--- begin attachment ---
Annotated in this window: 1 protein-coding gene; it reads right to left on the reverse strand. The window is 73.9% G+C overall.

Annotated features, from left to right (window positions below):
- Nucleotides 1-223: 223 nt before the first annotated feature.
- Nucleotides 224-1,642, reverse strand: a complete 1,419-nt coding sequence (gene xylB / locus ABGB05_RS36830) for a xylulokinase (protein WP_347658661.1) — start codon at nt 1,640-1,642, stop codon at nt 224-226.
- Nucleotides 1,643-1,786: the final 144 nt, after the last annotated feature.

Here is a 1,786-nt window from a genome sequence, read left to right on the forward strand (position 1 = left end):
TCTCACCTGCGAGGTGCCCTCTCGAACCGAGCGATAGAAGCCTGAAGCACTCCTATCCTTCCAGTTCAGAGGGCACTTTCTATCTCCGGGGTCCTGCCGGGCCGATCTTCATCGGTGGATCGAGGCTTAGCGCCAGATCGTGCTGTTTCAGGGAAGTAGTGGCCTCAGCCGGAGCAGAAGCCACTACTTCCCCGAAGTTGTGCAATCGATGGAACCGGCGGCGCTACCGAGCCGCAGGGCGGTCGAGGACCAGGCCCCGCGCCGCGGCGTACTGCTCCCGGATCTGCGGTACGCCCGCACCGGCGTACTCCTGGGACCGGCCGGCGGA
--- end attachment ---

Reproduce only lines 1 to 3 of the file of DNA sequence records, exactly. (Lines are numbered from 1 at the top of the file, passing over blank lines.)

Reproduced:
Annotated in this window: 1 protein-coding gene; it reads right to left on the reverse strand. The window is 73.9% G+C overall.

Annotated features, from left to right (window positions below):
- Nucleotides 1-223: 223 nt before the first annotated feature.